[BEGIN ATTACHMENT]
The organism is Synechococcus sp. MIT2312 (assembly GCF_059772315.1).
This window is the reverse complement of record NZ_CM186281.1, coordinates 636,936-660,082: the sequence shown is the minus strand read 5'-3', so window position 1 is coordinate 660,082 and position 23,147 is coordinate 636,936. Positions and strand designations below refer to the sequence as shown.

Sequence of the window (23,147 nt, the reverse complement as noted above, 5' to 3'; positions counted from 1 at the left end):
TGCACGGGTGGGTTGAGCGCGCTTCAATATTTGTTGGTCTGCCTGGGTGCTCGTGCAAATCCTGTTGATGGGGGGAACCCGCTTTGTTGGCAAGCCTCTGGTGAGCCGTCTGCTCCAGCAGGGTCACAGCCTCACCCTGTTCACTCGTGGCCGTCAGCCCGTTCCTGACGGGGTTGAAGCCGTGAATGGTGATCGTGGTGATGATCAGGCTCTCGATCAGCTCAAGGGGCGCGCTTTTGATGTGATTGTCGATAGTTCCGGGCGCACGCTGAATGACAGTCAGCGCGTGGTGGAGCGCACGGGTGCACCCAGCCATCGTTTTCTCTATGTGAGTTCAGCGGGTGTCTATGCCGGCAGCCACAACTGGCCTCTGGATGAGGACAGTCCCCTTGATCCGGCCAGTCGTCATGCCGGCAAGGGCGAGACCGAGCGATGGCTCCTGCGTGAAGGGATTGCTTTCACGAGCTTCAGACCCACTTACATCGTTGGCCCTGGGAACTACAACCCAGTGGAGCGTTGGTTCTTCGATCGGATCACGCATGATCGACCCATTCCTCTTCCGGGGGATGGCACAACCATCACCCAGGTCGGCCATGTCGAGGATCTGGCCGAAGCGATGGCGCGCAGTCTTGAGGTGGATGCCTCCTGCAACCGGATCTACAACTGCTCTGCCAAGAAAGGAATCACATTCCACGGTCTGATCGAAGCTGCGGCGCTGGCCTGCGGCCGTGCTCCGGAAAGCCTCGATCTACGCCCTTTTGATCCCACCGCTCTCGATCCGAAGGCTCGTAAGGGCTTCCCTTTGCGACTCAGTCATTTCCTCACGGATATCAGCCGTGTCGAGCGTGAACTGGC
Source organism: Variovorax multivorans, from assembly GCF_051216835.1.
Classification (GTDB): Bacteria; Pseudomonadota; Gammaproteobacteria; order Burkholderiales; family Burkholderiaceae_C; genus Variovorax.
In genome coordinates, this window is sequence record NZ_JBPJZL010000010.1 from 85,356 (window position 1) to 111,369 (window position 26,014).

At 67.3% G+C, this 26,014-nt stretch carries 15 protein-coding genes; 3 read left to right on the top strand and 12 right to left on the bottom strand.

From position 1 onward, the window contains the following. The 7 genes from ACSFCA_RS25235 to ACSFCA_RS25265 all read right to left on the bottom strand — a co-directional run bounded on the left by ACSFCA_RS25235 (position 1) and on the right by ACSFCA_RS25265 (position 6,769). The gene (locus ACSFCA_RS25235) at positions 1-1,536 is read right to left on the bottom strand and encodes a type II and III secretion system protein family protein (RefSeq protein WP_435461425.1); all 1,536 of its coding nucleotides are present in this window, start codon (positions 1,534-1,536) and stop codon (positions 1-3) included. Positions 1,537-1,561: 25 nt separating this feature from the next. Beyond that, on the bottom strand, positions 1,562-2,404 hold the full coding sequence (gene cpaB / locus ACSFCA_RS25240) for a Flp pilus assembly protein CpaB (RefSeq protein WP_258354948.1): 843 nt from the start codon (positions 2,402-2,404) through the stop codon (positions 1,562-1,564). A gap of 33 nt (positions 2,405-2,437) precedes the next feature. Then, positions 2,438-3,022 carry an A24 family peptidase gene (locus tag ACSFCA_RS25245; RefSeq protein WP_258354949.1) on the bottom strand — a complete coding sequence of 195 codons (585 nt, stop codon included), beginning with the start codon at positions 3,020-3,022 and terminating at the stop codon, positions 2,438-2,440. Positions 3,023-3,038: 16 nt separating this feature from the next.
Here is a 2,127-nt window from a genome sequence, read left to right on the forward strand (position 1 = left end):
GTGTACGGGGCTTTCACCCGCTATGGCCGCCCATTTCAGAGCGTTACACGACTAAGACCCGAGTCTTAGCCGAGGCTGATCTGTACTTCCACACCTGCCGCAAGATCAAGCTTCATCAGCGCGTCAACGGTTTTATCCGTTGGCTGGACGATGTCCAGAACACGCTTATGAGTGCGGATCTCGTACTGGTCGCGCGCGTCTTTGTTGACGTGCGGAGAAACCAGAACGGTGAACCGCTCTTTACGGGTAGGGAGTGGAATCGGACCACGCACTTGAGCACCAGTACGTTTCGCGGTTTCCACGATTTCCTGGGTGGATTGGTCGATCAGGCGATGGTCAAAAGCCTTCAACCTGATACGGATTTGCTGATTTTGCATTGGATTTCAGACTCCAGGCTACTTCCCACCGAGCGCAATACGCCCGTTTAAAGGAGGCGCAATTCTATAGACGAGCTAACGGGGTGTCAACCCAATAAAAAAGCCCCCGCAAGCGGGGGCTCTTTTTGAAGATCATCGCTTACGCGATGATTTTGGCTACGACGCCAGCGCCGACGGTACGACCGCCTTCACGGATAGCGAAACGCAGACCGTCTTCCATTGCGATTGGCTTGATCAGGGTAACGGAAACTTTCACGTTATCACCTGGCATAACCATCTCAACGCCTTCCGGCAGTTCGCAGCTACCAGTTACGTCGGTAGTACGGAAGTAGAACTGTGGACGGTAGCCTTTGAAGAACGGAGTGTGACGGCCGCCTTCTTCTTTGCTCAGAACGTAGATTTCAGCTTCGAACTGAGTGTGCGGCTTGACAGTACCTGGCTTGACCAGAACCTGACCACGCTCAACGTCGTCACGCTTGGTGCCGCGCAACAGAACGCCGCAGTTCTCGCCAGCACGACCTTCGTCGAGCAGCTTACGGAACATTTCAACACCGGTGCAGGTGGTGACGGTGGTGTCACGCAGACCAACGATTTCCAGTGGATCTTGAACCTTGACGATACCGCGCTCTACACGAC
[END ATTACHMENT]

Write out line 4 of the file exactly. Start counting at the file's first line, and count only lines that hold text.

TGCACGGGTGGGTTGAGCGCGCTTCAATATTTGTTGGTCTGCCTGGGTGCTCGTGCAAATCCTGTTGATGGGGGGAACCCGCTTTGTTGGCAAGCCTCTGGTGAGCCGTCTGCTCCAGCAGGGTCACAGCCTCACCCTGTTCACTCGTGGCCGTCAGCCCGTTCCTGACGGGGTTGAAGCCGTGAATGGTGATCGTGGTGATGATCAGGCTCTCGATCAGCTCAAGGGGCGCGCTTTTGATGTGATTGTCGATAGTTCCGGGCGCACGCTGAATGACAGTCAGCGCGTGGTGGAGCGCACGGGTGCACCCAGCCATCGTTTTCTCTATGTGAGTTCAGCGGGTGTCTATGCCGGCAGCCACAACTGGCCTCTGGATGAGGACAGTCCCCTTGATCCGGCCAGTCGTCATGCCGGCAAGGGCGAGACCGAGCGATGGCTCCTGCGTGAAGGGATTGCTTTCACGAGCTTCAGACCCACTTACATCGTTGGCCCTGGGAACTACAACCCAGTGGAGCGTTGGTTCTTCGATCGGATCACGCATGATCGACCCATTCCTCTTCCGGGGGATGGCACAACCATCACCCAGGTCGGCCATGTCGAGGATCTGGCCGAAGCGATGGCGCGCAGTCTTGAGGTGGATGCCTCCTGCAACCGGATCTACAACTGCTCTGCCAAGAAAGGAATCACATTCCACGGTCTGATCGAAGCTGCGGCGCTGGCCTGCGGCCGTGCTCCGGAAAGCCTCGATCTACGCCCTTTTGATCCCACCGCTCTCGATCCGAAGGCTCGTAAGGGCTTCCCTTTGCGACTCAGTCATTTCCTCACGGATATCAGCCGTGTCGAGCGTGAACTGGC